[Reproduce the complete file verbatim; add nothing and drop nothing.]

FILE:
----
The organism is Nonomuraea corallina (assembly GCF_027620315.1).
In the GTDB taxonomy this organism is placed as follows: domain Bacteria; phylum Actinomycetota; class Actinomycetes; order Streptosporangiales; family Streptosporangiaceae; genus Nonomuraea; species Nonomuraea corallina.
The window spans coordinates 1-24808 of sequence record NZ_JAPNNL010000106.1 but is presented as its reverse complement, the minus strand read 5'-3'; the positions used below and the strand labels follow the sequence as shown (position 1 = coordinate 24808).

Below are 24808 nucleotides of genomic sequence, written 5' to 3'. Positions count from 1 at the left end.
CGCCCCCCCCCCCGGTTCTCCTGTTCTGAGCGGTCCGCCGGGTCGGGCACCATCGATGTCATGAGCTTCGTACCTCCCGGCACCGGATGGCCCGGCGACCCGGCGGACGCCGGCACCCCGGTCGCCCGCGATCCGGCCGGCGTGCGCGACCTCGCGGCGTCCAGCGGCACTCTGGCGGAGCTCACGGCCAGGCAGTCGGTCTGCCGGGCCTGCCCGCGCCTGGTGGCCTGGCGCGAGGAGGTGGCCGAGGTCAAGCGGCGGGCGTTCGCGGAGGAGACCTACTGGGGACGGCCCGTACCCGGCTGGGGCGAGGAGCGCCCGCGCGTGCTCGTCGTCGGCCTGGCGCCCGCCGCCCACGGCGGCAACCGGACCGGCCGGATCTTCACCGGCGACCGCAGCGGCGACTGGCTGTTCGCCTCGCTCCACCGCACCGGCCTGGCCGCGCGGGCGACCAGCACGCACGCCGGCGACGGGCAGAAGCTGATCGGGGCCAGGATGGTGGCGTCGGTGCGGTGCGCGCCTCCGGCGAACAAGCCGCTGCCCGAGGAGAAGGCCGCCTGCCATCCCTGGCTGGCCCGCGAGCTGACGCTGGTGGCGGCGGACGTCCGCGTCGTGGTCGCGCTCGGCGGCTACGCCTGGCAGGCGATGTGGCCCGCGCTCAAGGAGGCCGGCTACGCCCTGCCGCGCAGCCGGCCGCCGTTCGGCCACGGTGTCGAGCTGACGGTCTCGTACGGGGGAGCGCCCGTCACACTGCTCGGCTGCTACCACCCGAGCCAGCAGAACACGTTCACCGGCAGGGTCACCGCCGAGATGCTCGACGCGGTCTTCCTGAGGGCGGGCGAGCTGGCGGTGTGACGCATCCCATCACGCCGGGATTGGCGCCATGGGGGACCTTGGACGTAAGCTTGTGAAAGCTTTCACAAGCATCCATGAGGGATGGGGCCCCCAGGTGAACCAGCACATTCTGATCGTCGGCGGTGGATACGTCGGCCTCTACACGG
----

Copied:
The organism is Nonomuraea corallina (assembly GCF_027620315.1).
In the GTDB taxonomy this organism is placed as follows: domain Bacteria; phylum Actinomycetota; class Actinomycetes; order Streptosporangiales; family Streptosporangiaceae; genus Nonomuraea; species Nonomuraea corallina.
The window spans coordinates 1-24808 of sequence record NZ_JAPNNL010000106.1 but is presented as its reverse complement, the minus strand read 5'-3'; the positions used below and the strand labels follow the sequence as shown (position 1 = coordinate 24808).

Below are 24808 nucleotides of genomic sequence, written 5' to 3'. Positions count from 1 at the left end.
CGCCCCCCCCCCCGGTTCTCCTGTTCTGAGCGGTCCGCCGGGTCGGGCACCATCGATGTCATGAGCTTCGTACCTCCCGGCACCGGATGGCCCGGCGACCCGGCGGACGCCGGCACCCCGGTCGCCCGCGATCCGGCCGGCGTGCGCGACCTCGCGGCGTCCAGCGGCACTCTGGCGGAGCTCACGGCCAGGCAGTCGGTCTGCCGGGCCTGCCCGCGCCTGGTGGCCTGGCGCGAGGAGGTGGCCGAGGTCAAGCGGCGGGCGTTCGCGGAGGAGACCTACTGGGGACGGCCCGTACCCGGCTGGGGCGAGGAGCGCCCGCGCGTGCTCGTCGTCGGCCTGGCGCCCGCCGCCCACGGCGGCAACCGGACCGGCCGGATCTTCACCGGCGACCGCAGCGGCGACTGGCTGTTCGCCTCGCTCCACCGCACCGGCCTGGCCGCGCGGGCGACCAGCACGCACGCCGGCGACGGGCAGAAGCTGATCGGGGCCAGGATGGTGGCGTCGGTGCGGTGCGCGCCTCCGGCGAACAAGCCGCTGCCCGAGGAGAAGGCCGCCTGCCATCCCTGGCTGGCCCGCGAGCTGACGCTGGTGGCGGCGGACGTCCGCGTCGTGGTCGCGCTCGGCGGCTACGCCTGGCAGGCGATGTGGCCCGCGCTCAAGGAGGCCGGCTACGCCCTGCCGCGCAGCCGGCCGCCGTTCGGCCACGGTGTCGAGCTGACGGTCTCGTACGGGGGAGCGCCCGTCACACTGCTCGGCTGCTACCACCCGAGCCAGCAGAACACGTTCACCGGCAGGGTCACCGCCGAGATGCTCGACGCGGTCTTCCTGAGGGCGGGCGAGCTGGCGGTGTGACGCATCCCATCACGCCGGGATTGGCGCCATGGGGGACCTTGGACGTAAGCTTGTGAAAGCTTTCACAAGCATCCATGAGGGATGGGGCCCCCAGGTGAACCAGCACATTCTGATCGTCGGCGGTGGATACGTCGGCCTCTACACGG